As far as posts, I would not recommend plastic, especially if you are talking about the step-in kind. We have them for temporary fencing and they bend and get brittle over time. Also, again a safety issue for keeping horses in the field. If the horses are messing around and accidentally run into the plastic posts, they will simply bend or pop out of the ground and your horses will be loose.

We have metal t-posts, with insulators, a they are much easier to get in the ground then digging a hole for the wood posts, unless you have a post driver. We put caps on the tops of the metal posts to avoid injuries. We do have wood posts on the corners and next to the gate. The wood posts are set with concrete.

Rope or tape does need to be pulled tight and can pretty much be done by hand. It does not take a lot to move it, but it will stretch and sag over time and need to be re-tightened occasionally.

I have never used a solar charger, so I can not speak to that. Ours is electric and works great unless there are a lot of weeds touching the fence. Price will depend a lot on the size of the field you are fencing. The 5 mile chargers are going to be cheaper, but you need to add up how much fencing you have, especially, if you are using more then one strand, and get a charger that can handle the job.
     
    07-12-2011, 11:24 AM
  #4
Foal
I am thinking about replacing all my fences with electric fence. And I have some questions.

How many strands is adequate? I have calm older horses only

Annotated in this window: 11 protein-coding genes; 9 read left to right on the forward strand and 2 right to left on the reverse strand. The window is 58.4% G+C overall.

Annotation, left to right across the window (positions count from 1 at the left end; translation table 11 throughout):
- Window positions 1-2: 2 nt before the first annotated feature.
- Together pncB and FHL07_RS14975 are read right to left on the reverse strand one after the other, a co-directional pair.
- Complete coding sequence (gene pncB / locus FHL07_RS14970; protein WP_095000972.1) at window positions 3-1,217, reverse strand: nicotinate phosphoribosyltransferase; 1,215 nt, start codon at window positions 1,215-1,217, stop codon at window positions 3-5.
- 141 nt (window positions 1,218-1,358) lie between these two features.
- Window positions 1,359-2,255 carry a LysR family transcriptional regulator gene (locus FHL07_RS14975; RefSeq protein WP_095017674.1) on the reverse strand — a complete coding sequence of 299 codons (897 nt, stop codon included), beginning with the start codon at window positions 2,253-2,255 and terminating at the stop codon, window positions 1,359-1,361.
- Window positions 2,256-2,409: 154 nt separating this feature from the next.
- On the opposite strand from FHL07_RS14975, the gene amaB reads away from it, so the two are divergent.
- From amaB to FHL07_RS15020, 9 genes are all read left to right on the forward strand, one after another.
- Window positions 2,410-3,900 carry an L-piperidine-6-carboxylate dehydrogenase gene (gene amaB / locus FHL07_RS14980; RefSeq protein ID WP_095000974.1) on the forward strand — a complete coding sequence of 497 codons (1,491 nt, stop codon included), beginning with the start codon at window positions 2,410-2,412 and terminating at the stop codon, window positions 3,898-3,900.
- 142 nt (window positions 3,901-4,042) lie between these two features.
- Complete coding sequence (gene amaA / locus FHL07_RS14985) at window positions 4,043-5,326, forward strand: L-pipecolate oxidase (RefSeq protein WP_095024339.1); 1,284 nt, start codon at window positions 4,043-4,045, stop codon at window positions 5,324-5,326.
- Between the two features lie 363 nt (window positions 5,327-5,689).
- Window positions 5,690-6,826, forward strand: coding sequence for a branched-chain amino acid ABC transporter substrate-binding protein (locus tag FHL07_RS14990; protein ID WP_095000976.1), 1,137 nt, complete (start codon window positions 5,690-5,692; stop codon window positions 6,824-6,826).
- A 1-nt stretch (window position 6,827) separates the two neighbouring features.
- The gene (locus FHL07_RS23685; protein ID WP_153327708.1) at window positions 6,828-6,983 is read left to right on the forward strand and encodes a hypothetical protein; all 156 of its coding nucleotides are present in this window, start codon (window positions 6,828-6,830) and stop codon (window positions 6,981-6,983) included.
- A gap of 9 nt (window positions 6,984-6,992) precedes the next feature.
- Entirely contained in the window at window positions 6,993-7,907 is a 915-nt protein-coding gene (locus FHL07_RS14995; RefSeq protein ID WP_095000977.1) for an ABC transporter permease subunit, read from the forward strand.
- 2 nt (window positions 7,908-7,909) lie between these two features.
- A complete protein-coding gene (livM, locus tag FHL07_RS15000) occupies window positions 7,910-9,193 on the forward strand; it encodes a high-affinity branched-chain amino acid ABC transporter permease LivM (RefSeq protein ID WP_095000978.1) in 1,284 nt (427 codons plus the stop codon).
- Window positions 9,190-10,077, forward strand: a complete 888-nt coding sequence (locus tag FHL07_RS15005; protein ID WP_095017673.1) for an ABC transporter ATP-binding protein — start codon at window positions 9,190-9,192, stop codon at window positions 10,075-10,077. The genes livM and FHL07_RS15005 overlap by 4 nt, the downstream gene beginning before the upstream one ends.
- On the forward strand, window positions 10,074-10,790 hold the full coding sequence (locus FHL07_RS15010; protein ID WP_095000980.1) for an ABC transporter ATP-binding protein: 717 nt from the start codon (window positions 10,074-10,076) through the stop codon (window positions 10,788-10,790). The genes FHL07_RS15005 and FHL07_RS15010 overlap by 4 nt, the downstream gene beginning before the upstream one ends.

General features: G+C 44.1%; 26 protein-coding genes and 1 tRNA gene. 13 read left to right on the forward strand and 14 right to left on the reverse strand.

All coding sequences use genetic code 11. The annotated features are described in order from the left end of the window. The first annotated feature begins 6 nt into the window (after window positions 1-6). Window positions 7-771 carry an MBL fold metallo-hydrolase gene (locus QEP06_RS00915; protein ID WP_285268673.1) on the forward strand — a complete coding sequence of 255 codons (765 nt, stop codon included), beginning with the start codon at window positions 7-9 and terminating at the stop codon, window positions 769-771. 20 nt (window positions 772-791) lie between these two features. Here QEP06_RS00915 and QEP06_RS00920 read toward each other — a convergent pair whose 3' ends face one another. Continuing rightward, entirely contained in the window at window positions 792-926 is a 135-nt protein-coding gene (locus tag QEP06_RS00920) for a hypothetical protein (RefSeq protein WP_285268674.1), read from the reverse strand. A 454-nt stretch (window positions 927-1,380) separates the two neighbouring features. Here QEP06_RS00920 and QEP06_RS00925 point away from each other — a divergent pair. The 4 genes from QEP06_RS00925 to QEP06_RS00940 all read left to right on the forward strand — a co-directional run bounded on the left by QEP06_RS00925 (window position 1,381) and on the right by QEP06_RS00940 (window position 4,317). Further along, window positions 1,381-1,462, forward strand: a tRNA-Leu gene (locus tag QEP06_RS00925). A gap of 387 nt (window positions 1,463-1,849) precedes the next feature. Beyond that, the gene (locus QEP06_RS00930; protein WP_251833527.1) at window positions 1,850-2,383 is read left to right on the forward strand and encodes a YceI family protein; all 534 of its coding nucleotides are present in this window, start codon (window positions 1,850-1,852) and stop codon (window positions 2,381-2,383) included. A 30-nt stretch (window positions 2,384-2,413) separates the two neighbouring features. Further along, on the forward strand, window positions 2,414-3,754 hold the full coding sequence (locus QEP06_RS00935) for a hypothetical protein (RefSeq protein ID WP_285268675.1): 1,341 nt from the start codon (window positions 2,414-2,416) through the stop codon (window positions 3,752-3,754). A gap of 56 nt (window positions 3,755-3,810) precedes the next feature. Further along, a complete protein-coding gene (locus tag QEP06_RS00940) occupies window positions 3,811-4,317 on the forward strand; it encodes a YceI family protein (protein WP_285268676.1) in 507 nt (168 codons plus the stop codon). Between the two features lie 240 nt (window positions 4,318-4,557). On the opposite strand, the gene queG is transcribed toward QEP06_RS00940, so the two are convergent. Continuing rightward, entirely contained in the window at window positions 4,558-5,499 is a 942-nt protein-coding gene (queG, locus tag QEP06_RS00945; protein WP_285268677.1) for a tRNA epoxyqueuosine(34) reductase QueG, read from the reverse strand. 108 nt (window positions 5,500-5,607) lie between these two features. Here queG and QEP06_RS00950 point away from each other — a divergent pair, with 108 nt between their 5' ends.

I have three horses ranging from 12.2 to 15.3 hands and we use two strands and we have never had any problems

Is it better to use plastic fence posts or metal with insulators or wood with insulators? Plastic would be way more economical.
We use metal t posts and I love them.

When you thread the fence through the insulators (or plastic posts) do you have to stretch it like barbed wire?
A handy hint. Don't stretch the tape but twirl it so that when the wind blows theres a twist in the tape and the wind doesnt get caught on it and ruin your fence.

How does one buy a fence charger? Is solar the best? Electric? Or batter powered? What do I need to know before I buy one. They range in price for like 60 bucks to over 300 bucks. We have a solar powered charger I have no idea how much it was but we rarely turn on our fence. Whenever a new horse is introduced the fence goes on for about two or three days and then we turn it back off.

Anything else I should know before I tackle this project?

I hope i'm not too late with this response
Read more: http://www.horseforum.com/farm/insta...#ixzz1Ru9Lg4m3
     
    07-12-2011, 10:53 PM
  #5
Showing